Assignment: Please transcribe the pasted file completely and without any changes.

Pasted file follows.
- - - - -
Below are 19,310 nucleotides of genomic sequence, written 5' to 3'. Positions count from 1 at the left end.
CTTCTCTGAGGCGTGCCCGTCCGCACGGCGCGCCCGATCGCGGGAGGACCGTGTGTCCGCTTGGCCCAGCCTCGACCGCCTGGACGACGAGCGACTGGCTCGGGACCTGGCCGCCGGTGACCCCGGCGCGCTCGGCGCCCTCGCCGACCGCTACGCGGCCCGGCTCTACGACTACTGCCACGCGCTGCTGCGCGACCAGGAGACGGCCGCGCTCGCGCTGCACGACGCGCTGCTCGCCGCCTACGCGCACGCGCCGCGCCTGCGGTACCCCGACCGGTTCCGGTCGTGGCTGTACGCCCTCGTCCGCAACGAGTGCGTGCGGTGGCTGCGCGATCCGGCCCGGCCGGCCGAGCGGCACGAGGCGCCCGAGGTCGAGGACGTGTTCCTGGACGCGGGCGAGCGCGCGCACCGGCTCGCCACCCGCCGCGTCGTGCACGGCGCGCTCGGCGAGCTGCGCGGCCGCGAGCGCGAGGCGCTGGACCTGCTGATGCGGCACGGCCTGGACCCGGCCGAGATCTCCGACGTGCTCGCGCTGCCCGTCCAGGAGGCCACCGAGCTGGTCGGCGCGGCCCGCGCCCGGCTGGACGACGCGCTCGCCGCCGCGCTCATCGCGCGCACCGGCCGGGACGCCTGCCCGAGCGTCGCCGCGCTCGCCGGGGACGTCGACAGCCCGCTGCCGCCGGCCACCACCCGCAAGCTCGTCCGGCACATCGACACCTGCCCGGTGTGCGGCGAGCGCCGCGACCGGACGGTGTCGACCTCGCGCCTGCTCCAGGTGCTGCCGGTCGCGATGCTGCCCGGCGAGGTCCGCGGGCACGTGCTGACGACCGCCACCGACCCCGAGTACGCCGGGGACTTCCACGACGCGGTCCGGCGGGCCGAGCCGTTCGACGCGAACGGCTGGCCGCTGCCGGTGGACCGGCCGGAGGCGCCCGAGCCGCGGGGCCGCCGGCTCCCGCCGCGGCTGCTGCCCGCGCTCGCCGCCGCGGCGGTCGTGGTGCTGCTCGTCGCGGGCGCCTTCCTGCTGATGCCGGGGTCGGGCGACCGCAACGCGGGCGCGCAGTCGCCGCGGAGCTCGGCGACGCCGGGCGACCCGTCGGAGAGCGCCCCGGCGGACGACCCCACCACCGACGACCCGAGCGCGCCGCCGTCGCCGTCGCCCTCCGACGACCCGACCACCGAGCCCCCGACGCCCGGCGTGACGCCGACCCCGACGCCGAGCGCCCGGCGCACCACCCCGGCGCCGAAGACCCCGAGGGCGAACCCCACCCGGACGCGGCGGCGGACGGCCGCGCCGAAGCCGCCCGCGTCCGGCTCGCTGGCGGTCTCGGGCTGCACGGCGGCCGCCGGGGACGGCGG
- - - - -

Below are 19,310 nucleotides of genomic sequence, written 5' to 3'. Positions count from 1 at the left end.
CTTCTCTGAGGCGTGCCCGTCCGCACGGCGCGCCCGATCGCGGGAGGACCGTGTGTCCGCTTGGCCCAGCCTCGACCGCCTGGACGACGAGCGACTGGCTCGGGACCTGGCCGCCGGTGACCCCGGCGCGCTCGGCGCCCTCGCCGACCGCTACGCGGCCCGGCTCTACGACTACTGCCACGCGCTGCTGCGCGACCAGGAGACGGCCGCGCTCGCGCTGCACGACGCGCTGCTCGCCGCCTACGCGCACGCGCCGCGCCTGCGGTACCCCGACCGGTTCCGGTCGTGGCTGTACGCCCTCGTCCGCAACGAGTGCGTGCGGTGGCTGCGCGATCCGGCCCGGCCGGCCGAGCGGCACGAGGCGCCCGAGGTCGAGGACGTGTTCCTGGACGCGGGCGAGCGCGCGCACCGGCTCGCCACCCGCCGCGTCGTGCACGGCGCGCTCGGCGAGCTGCGCGGCCGCGAGCGCGAGGCGCTGGACCTGCTGATGCGGCACGGCCTGGACCCGGCCGAGATCTCCGACGTGCTCGCGCTGCCCGTCCAGGAGGCCACCGAGCTGGTCGGCGCGGCCCGCGCCCGGCTGGACGACGCGCTCGCCGCCGCGCTCATCGCGCGCACCGGCCGGGACGCCTGCCCGAGCGTCGCCGCGCTCGCCGGGGACGTCGACAGCCCGCTGCCGCCGGCCACCACCCGCAAGCTCGTCCGGCACATCGACACCTGCCCGGTGTGCGGCGAGCGCCGCGACCGGACGGTGTCGACCTCGCGCCTGCTCCAGGTGCTGCCGGTCGCGATGCTGCCCGGCGAGGTCCGCGGGCACGTGCTGACGACCGCCACCGACCCCGAGTACGCCGGGGACTTCCACGACGCGGTCCGGCGGGCCGAGCCGTTCGACGCGAACGGCTGGCCGCTGCCGGTGGACCGGCCGGAGGCGCCCGAGCCGCGGGGCCGCCGGCTCCCGCCGCGGCTGCTGCCCGCGCTCGCCGCCGCGGCGGTCGTGGTGCTGCTCGTCGCGGGCGCCTTCCTGCTGATGCCGGGGTCGGGCGACCGCAACGCGGGCGCGCAGTCGCCGCGGAGCTCGGCGACGCCGGGCGACCCGTCGGAGAGCGCCCCGGCGGACGACCCCACCACCGACGACCCGAGCGCGCCGCCGTCGCCGTCGCCCTCCGACGACCCGACCACCGAGCCCCCGACGCCCGGCGTGACGCCGACCCCGACGCCGAGCGCCCGGCGCACCACCCCGGCGCCGAAGACCCCGAGGGCGAACCCCACCCGGACGCGGCGGCGGACGGCCGCGCCGAAGCCGCCCGCGTCCGGCTCGCTGGCGGTCTCGGGCTGCACGGCGGCCGCCGGGGACGGCGG